We are caught in a bitter conflict between flesh and spirit. Jesus has delivered us from sin, but not from the weaknesses and desires of the flesh. We have to reproduce in our life the Cross of Christ so that, have died sacramentally to sin in baptism, we may also put to death sin in our flesh by restraining our evil desires and bad tendencies. This is the basis of monastic asceticism. (Or the Christian walk)
—-Thomas Merton from Basic Principles of Monastic Spirituality
There is not one among us who has not felt the tug of war caused by the conflict of flesh and spirit. This conflict of soul lives in everyone, and the battle rages with little relief. As we face this reality and own it, the conflict takes on a new aspect. The acknowledgement of our fleshly weaknesses allows us to turn to the spirit that is promised by Jesus. But the Advocate, the Holy Spirit, whom the Father will send in my name, will teach you everything, and remind you of all that I have said to you.(John 14:26) Through this spirit we can achieve small victories over our desires, but we have to work at it, and be vigilant.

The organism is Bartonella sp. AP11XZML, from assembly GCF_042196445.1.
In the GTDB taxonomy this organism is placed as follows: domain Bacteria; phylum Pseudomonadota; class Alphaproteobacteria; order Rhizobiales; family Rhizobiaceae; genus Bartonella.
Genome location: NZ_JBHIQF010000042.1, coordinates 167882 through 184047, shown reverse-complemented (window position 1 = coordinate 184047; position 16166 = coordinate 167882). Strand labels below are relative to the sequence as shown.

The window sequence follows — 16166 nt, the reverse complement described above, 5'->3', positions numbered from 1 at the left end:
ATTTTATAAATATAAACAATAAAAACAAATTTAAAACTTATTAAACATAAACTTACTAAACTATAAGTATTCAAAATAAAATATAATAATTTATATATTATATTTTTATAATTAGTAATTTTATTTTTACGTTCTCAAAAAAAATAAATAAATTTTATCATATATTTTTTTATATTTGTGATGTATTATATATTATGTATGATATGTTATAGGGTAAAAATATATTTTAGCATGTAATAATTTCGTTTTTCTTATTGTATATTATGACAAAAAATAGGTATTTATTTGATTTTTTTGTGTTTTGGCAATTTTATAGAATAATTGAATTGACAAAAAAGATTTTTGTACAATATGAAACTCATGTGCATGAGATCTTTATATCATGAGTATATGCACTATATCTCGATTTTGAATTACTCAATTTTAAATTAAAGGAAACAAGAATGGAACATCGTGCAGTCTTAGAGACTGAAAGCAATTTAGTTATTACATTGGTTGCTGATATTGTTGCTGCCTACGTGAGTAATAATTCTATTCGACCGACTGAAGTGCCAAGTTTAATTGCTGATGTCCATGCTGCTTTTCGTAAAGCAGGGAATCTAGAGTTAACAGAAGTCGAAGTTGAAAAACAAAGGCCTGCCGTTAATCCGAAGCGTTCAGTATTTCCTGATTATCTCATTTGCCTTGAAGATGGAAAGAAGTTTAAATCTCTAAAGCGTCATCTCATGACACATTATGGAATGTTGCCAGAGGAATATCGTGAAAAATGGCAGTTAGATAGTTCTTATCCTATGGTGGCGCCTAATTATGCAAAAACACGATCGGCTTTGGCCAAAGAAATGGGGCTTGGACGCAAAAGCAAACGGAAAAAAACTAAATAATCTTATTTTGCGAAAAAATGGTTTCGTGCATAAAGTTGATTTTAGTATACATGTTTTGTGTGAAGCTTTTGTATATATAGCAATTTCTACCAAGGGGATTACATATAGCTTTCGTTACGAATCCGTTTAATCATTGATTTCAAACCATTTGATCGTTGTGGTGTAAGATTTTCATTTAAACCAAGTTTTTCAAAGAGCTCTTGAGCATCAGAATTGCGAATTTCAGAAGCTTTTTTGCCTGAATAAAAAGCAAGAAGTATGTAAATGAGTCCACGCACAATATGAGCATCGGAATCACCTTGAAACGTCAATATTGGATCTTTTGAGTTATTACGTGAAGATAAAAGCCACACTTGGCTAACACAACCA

Merton points to a very important, and the often neglected reality of sacramental grace. Through our baptism the community lift us up so that we might die to sin. That grace is an important tool in our battle with the flesh, and one that should not be neglected. When the congregation (community) says, “-we will so order our lives after the example of Christ, that this child, surrounded by steadfast love, may be established in the faith-” that pledge is the communion of saints in action. We must never abandon the strength that can be garnered from the sacramental community.